If you’re into blogging and wanting to make a real success of it, I’m assuming you’re aware that you need to make great content. But are you aware of the importance of blogger outreach?
You need great content to rank in search engines, and you need it to keep hold of your readers.
Keeping people coming back and building a loyal audience is probably the most important investment you could make as a blogger looking to hit the big time this year.
I’ll admit it:
It’s so hard to bring in readers to a new site.
Good content is nowhere near enough on its own.
Great content is still pretty far away from enough – it absolutely won’t happen by chance.
The single greatest piece of content in the history of the world isn’t even enough if you can’t get eyeballs onto it.
The best piece of advice I ever received – something that you’ll often see me shouting about here on Intergeek and across the internet – is the 80/20 rule.
20% of your time should be put into content creation, and 80% should go into promotion.
Make this your mantra.
Great outreach is the form of promotion you need; it can transform a distinctly average blog into one with a bustling community and a lack of outreach is what can leave an incredible blog trailing behind with just a few fans to show for the work.
Outreach is time consuming, and can be tedious.
On the plus side:
It’s the best use of time you could spend on your blog.
I’d rate it a 5/10 in terms of difficulty, 8/10 in terms of effort required and 10/10 in terms of potential rewards.
Compare this with social media use, with which I’d rate all three a 1/10.
Outreach can help with your social amplification, it can generate links back to help build your search presence and referral traffic, it helps to build your brand and there are even more benefits than this too.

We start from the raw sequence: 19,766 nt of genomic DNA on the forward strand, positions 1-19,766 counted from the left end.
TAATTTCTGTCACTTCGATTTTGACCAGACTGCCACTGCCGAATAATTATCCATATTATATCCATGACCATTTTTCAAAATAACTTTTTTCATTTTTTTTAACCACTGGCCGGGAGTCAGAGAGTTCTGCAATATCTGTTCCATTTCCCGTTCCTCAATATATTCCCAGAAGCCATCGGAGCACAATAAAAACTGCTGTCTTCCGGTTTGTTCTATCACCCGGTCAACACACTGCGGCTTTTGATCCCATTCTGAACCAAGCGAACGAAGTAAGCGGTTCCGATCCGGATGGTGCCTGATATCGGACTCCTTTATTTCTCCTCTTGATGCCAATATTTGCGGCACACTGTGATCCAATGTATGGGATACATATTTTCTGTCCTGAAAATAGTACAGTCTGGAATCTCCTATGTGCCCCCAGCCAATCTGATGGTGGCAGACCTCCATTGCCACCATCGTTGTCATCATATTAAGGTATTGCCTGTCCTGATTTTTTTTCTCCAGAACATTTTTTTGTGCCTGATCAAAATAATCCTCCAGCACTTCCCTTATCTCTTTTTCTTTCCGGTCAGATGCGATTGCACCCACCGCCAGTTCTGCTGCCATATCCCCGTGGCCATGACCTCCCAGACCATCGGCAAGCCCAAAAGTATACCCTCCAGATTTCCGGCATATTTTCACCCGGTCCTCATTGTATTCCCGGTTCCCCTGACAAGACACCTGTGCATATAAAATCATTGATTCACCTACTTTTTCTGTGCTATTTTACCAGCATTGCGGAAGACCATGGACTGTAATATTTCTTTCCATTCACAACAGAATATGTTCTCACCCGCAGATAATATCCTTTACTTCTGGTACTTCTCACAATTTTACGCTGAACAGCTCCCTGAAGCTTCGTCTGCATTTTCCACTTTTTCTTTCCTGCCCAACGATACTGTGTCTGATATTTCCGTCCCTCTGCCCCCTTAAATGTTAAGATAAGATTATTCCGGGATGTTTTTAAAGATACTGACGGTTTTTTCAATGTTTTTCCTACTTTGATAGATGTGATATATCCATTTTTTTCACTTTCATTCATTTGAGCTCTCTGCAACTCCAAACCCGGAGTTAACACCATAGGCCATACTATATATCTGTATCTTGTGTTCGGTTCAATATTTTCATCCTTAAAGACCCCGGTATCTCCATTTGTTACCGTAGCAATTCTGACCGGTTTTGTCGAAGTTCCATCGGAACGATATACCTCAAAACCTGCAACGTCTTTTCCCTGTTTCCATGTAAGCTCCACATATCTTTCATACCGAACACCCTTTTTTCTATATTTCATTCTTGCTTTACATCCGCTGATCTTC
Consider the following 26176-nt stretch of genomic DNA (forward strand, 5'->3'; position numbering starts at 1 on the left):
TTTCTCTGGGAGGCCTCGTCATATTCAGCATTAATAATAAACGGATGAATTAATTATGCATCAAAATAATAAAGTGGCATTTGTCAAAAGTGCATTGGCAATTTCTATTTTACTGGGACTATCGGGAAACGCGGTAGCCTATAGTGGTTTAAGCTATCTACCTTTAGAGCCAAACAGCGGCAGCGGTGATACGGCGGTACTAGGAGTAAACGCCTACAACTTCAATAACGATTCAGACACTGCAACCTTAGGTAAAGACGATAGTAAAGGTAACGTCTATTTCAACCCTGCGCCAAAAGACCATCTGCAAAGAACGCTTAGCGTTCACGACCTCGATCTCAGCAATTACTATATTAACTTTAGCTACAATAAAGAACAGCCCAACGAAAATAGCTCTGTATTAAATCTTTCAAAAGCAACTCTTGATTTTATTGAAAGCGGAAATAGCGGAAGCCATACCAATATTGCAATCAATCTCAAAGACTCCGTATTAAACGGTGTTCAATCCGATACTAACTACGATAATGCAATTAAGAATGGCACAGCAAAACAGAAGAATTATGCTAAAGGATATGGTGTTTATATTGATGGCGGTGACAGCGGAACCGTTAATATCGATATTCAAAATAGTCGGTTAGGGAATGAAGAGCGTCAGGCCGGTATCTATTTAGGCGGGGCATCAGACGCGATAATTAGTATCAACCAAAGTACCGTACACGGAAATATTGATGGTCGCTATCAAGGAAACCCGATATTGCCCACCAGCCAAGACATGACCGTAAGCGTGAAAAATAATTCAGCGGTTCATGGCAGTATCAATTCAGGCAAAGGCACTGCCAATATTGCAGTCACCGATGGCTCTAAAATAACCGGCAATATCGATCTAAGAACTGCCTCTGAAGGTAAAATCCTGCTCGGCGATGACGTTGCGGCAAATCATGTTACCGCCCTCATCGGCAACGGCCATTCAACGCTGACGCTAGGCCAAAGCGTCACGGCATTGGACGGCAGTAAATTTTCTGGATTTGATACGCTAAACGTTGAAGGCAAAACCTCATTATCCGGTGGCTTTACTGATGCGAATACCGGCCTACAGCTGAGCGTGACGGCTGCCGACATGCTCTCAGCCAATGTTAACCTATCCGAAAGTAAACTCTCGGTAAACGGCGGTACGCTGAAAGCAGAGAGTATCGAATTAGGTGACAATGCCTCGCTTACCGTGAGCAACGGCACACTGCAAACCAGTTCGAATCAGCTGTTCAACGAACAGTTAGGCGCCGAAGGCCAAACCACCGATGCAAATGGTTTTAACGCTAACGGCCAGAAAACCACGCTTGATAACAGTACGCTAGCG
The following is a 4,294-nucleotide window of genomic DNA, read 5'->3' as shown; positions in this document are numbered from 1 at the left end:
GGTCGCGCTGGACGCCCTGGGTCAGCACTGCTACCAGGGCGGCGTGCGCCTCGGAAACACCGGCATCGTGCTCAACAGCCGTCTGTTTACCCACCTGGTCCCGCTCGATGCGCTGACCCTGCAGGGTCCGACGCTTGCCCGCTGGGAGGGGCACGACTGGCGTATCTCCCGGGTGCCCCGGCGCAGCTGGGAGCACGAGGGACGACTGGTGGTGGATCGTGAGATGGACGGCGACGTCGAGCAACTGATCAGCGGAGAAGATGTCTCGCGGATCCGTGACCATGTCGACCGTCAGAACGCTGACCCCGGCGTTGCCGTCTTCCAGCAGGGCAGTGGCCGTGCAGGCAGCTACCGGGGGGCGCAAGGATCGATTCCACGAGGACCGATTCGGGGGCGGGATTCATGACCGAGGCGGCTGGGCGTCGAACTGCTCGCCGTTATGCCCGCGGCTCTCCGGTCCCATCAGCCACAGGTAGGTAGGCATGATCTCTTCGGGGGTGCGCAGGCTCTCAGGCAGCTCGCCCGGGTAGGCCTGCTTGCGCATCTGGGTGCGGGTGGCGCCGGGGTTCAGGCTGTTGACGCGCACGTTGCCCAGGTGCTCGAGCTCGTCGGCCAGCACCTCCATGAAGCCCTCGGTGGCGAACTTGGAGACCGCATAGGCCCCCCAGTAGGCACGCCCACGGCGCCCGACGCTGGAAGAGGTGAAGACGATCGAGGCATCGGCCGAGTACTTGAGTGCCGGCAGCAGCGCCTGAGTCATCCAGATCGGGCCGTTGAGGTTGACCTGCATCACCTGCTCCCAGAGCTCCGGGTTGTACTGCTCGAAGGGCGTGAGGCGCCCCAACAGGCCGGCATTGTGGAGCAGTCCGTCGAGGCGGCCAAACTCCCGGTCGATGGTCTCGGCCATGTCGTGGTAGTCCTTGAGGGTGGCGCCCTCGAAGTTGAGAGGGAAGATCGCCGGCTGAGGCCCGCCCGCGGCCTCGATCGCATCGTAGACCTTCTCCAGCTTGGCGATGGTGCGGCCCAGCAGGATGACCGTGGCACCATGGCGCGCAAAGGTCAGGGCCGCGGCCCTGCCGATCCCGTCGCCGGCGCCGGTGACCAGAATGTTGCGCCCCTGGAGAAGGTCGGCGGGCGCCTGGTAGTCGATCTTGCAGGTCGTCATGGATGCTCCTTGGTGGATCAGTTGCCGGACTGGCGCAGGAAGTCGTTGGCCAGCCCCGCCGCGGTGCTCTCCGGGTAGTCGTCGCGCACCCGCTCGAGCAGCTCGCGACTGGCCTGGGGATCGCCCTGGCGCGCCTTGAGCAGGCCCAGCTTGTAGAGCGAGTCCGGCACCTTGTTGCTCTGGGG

However, it’s not as easy as you might think.
In fact, it’s so easy to get emails wrong.
I’ve brought together nine of my favourite outreach tips to ensure that you’re getting it right.
First things first, here’s where I drop an affiliate link on you like a tonne of bricks.
The ONLY paid product I recommend (and get a small commission for) on Intergeek is BuzzStream.
The reason it’s the ONLY product I’m an affiliate of is because it’s the only product I genuinely use every single day.
For as little as $19 a month, you’ll save literally hours every time you conduct an email outreach campaign – which should be often!
I’d estimate you save two hours for every 50 people you want to contact, including the time of scouting out sites to contact and finding their contact details.
For me, this works out to saving WEEKS of time every year.
Three quick reasons why it’s perfect for you:
Thanks to the BuzzMarker, you’re able to go to Google, bang in a search for relevant sites that you want to contact and then select the ‘Create a prospecting list’ option after right-clicking.
After this, select the green ‘Start prospecting’ button that will appear.
This will pull up your Google search results in a unique way – allowing you to go through each page one-by-one and add them to an outreach list:
BuzzStream will look to pull in contact details automatically, but you also have the chance here to add in any notes about the person you wish to contact.